As Randy Kelley glanced at a group of youngsters taking ground balls Wednesday at Whitey Herzog Field, he probably saw a little bit of his son, Mike Kelley, in each one of them.
The first Mike Kelley Foundation Baseball Camp is being held this week on the field once used by its namesake. Mike Kelley died May 14, 2015 at age 28 after battling cancer and his love of baseball is being passed on to more than 130 youngsters who signed up for the free instructional sessions.
With it being the first camp, no one was quite sure who would show up or who might volunteer to help out.
“This has exceeded our wildest dreams,” said Randy Kelley, a St. Clair County associate judge. “I had some high hopes and expectations and every day they’ve been exceeded. These kids are great and their enthusiasm has been off the charts. Mike Kelley’s smiling every day.”
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Randy Kelley recounted a story of one youngster who came to the camp without any equipment.
“That’s the idea, he said. “There’s kids that didn’t have gloves, didn’t have bats ... and they’re out here on Day 3 and loving it more and more.”
When Blessed Sacrament grade school fifth-grader Hank Gomric smacked a home run over the fence and into the parking lot during a scrimmage game earlier in the week, Kelley joked about charging him $400 for a new windshield.
This has exceeded our wildest dreams. I had some high hopes and expectations and every day they’ve been exceeded.
Why did Gomric come to the camp?
“It’s fun and it’s free, so everybody can play if they want,” he said. “It’s really fun. I knew a lot of my friends would be here.”
Gomric said the scrimmage games at the end of the day were the most fun. He’s been to other camps, but said “this one’s the best of all.”
While there are many quality baseball camps and clinics for area players to choose from, this one is special in several ways.
It’s free, it honors a former area baseball player and includes the kind of quality instruction rarely seen at a youth-level camp.
Former San Francisco Giants pitcher Kirk Rueter made a guest coaching appearance on Monday and was among those sought out as instructors by former Althoff High coach Brett Isaacs. Former Chicago Cubs pitcher and current Althoff High baseball coach Randy Wells, a Belleville native, has been an active participant every day, with coaches from other area schools helping out as well.
Belleville East coach Ryan Wiggs made it out, as did former East head coach Todd Blomberg and East assistant coach and longtime Gateway Grizzlies pitcher Mark Brackman. Former Lebanon coach Dave Causey and Belleville West assistant coach Corey Muendlein were part of the staff along with former minor-leaguer Andy Schutzenhofer and Althoff football assistant Austin Frazier.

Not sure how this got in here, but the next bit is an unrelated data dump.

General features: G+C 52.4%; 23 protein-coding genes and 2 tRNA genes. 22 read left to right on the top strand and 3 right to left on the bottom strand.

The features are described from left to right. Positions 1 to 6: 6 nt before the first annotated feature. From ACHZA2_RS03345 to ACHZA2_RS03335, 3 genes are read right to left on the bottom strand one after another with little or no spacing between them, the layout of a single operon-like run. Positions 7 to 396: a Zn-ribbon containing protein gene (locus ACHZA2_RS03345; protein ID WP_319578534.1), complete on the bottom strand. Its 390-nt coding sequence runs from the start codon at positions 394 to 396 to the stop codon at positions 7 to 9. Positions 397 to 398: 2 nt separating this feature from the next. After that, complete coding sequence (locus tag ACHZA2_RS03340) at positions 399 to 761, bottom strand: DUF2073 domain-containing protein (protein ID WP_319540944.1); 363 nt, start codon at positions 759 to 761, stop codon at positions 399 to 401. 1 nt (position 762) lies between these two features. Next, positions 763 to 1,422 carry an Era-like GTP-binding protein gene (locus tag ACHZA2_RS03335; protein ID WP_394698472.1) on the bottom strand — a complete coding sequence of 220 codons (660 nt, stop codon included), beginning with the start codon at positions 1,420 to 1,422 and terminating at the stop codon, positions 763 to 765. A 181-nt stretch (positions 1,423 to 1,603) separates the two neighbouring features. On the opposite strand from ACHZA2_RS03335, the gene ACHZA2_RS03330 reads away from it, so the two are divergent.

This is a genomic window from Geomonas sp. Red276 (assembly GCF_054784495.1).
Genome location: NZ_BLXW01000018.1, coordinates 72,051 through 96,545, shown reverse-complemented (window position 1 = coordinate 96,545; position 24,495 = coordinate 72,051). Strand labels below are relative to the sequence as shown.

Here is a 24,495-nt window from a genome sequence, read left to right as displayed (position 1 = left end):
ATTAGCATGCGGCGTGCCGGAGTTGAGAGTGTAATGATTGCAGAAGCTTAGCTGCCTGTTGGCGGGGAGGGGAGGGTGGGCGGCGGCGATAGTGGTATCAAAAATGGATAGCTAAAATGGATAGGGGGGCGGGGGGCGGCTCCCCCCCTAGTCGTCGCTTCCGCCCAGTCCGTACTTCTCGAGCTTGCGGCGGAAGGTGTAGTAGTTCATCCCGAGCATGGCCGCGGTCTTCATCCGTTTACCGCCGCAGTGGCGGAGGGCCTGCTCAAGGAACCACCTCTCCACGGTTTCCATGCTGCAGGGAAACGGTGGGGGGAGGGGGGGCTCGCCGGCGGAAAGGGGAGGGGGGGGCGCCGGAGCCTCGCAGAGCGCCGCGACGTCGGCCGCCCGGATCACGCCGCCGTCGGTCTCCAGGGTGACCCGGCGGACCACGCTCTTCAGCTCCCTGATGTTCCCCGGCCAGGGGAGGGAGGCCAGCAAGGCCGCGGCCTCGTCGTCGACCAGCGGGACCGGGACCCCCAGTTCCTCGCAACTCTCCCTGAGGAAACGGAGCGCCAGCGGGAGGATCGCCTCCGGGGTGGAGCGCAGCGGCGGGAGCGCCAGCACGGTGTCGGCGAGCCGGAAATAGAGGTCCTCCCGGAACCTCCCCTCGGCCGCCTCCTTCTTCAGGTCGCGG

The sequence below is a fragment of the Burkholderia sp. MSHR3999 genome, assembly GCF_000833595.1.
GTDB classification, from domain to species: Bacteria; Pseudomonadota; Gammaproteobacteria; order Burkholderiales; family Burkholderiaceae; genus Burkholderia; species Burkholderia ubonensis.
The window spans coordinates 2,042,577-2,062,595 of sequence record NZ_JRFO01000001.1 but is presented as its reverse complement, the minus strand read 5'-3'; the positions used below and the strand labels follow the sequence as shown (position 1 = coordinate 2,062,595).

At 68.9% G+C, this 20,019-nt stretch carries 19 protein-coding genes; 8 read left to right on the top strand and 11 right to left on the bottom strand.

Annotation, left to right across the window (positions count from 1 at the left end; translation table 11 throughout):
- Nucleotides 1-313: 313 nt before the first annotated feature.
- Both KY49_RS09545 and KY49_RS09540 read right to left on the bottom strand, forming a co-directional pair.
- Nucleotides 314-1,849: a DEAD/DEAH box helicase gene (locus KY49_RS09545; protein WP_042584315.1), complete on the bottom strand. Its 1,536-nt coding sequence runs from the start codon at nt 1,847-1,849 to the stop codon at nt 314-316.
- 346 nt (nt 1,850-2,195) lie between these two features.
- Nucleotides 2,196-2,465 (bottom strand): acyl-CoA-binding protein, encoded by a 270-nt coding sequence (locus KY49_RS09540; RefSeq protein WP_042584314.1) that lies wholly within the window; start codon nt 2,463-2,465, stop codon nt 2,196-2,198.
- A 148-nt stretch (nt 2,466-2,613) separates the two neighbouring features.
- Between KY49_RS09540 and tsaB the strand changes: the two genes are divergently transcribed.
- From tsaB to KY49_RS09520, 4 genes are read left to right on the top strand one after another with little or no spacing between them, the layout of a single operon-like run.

The impressive list of instructor included many of Kelley’s friends and former teammates.
There were also former former college players and even a pro hockey player in New Jersey Devils prospect Connor Chatham, a friend of the family who was happy to be part of the mix.
“He’s out here volunteering to do stuff,” Kelley said of Chatham, the Devils’ third-round pick in 2014. “He’s not a baseball kid, but he loves it.”
Kids that normally wouldn’t get to do something like this or have an experience like this, to see the smiles on their faces .... that’s what’s rewarding for us - and we know it would have been rewarding for Mike.
Mike Kelley’s mother, Carrie Kelley, was also at the field Wednesday joined by many of her friends in organizing food and drinks for the youngsters. Others donated items for the camp or simply donated their time.
This was truly a family affair — made better by the extended family of those who knew Mike Kelley.
Not everyone was overly enthusiastic about the camp. One youngster was crying on the first day and had to be coaxed out of his car before registering.
“He wasn’t sure if he wanted to be here,” said Tom Kelley, Mike Kelley’s brother and former baseball teammate at Althoff High and with the Belleville Hilgards American Legion club. “The dad came back and picked him up and hour and a half later and he went sprinting back to the car with a big smile on his face. He hopped in and said how awesome it was and how he couldn’t wait to be back the next day.”
Tom Kelley said the wide range of baseball talent was another unique aspect of the camp.
“There are kids out here that are already playing select ball and love this game,” he said. “It’s great to help them out and teach them new skills. But the kids that are unsure about baseball and come out here and learn to love it or gain interest, that’s a thing that’s really exciting for us. If we can just get one kid that normally wouldn’t have been a baseball player to get interested in the game or stay interested in the game ... if we can impact one kid that way, that’s more than we could ever ask for.”
Kelley was impressed at the high level of instruction being shared with the youngsters.
“It definitely improved the level of the camp and what these kids can learn,” he said. “I played through high school baseball and Senior Legion and there’s some drills that these guys are doing that I’d never even seen before.”
Tom Kelley smiled and got a little emotional as he watched some youngsters sprint by him toward their next station at the camp.
It was a hot, sunny Wednesday but there was no place that he would rather have been. This was his brother’s legacy and the metro-east baseball community was doing its part to share a little baseball love and pass it on.
“Kids that normally wouldn’t get to do something like this or have an experience like this, to see the smiles on their faces .... that’s what’s rewarding for us,” Kelley said, “and we know it would have been rewarding for Mike.”